Connectivity has been a boon for companies searching far and wide for quality workers. Businesses can wade deeper into a larger pool of prospective workers thanks to online job boards. Of course, the hiring process hasn’t all been rainbows and unicorns. For some glass and glazing companies, the process has left a bad taste in their mouths.
Worker shortages have rocked the trade industry for years. Dodge Construction Network and Procore Technologies collaborated on a study to learn how economic, workforce and technology trends are transforming the global construction industry. They found that 90% of global construction companies have experienced negative impacts due to labor shortages.
“The labor shortage is the biggest challenge that specialty contractors are facing and the most important problem that I am dedicated to helping solve,” says Will Lehrmann, Procore’s head of product for specialty contractors. “With so much of the workforce leaving, being more efficient and productive will be crucial.”
Remote or Bust
Labor challenges continue to persist despite the increased noise surrounding the topic. In fact, the problems could increase. Challenger, Gray & Christmas Inc. reports that the number of job seekers relocating for new jobs has fallen to the lowest levels on record in the first quarter (Q1) of 2023. The data comes from a survey of more than 3,000 job seekers across the country.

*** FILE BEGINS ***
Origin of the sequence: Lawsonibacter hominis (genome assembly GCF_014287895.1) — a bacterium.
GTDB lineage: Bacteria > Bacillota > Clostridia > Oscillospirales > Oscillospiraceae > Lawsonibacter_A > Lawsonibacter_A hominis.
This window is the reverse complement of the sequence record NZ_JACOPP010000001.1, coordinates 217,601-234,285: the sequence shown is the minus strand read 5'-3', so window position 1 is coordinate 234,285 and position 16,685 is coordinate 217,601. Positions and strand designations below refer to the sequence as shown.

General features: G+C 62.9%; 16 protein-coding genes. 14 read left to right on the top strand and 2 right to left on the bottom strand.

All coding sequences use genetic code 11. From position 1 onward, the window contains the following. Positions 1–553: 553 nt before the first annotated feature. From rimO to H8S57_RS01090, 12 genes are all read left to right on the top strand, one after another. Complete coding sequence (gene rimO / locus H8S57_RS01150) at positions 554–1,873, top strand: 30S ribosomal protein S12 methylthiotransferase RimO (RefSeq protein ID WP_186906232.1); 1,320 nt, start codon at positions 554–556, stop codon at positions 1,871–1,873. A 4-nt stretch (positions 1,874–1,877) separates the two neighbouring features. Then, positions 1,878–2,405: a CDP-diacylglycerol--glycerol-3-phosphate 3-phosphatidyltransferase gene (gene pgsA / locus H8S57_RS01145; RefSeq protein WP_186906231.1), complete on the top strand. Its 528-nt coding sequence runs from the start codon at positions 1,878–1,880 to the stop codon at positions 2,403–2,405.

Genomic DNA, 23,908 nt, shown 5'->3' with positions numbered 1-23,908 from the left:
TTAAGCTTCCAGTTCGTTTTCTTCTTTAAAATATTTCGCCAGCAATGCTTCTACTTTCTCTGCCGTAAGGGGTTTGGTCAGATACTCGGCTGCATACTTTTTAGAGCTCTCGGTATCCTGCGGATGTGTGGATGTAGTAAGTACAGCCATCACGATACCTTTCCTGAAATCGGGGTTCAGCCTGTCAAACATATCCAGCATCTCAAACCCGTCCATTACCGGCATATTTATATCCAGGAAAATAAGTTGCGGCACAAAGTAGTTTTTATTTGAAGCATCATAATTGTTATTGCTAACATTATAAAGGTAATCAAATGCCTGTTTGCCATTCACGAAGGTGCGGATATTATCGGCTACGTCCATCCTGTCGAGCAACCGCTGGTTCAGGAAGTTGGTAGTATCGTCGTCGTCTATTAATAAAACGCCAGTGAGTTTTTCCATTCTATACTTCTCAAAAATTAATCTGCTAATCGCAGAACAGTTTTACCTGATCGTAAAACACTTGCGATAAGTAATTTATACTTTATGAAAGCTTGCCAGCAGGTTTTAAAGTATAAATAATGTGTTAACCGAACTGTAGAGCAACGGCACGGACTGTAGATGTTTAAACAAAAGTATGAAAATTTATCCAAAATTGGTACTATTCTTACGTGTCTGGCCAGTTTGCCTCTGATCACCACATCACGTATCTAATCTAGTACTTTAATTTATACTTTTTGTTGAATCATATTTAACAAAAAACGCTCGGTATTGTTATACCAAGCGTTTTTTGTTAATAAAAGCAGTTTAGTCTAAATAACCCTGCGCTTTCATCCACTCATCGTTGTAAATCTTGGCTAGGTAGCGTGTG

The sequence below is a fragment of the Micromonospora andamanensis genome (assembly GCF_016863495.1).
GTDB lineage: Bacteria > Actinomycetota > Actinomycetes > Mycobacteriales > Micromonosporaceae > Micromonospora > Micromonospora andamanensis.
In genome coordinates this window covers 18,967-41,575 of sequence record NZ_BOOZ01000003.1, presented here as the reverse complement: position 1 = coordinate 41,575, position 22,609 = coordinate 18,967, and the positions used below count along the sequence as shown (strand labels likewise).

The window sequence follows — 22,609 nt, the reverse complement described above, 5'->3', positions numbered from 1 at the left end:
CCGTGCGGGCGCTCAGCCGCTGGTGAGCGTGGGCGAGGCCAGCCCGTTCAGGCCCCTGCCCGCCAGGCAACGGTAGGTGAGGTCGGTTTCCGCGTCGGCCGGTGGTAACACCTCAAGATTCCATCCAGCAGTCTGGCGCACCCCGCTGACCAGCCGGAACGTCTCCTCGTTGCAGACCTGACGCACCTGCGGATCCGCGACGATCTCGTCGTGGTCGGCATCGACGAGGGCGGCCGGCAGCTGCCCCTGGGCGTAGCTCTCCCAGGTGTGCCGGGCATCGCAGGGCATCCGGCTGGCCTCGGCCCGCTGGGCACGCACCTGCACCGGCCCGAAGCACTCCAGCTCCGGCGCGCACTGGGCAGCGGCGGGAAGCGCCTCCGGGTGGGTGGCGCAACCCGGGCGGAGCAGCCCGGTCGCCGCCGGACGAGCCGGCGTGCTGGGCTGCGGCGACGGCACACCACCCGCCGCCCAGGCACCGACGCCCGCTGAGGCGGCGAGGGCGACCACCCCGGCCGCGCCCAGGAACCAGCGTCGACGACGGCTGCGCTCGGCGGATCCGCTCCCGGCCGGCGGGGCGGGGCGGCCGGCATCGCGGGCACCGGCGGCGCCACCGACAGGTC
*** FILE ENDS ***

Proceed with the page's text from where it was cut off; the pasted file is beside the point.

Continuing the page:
According to the business and executive coaching firm, this is due to employers continuing to offer remote and hybrid positions and job seekers becoming unwilling to move for work.
For the glass and glazing industries, that’s not good. Automation has transformed work, but curtainwalls and windows don’t install themselves. Glass and glazing companies need boots on the ground to function.
Data accumulated by Challenger, Gray & Christmas shows that in Q1, only 1.6% of surveyed job seekers relocated for new positions, down from 3.7% in the final quarter of 2022 and 4.6% in Q1 2022. More than 7.5% of workers relocated in quarter two of 2020.
“In the 1980s and 90s, nearly a third of job seekers would move for new positions,” says Andrew Challenger, senior vice president of Challenger, Gray & Christmas. “That has fallen steadily since housing costs have risen and companies have moved to where talent pools are located. Now, remote and hybrid positions are keeping workers at home.”
Rising Costs Hold Back Workers
Remote work is only partially the problem. The survey found that in April and May 2023, among 170 companies nationwide, 39% offered fully remote work options, down from 44% last fall and 61% in the spring of 2022. Fully remote work offerings peaked in the fall of 2022 when 73% of companies offered them to their workers and hires.
Challenger says that costs are a major contributor to why job seekers refuse to move for work.
“With interest rates continuing to rise, mortgage rate increases, and persistent inflation, the cost of selling a house and finding other housing may not be worth it to job seekers,” he says.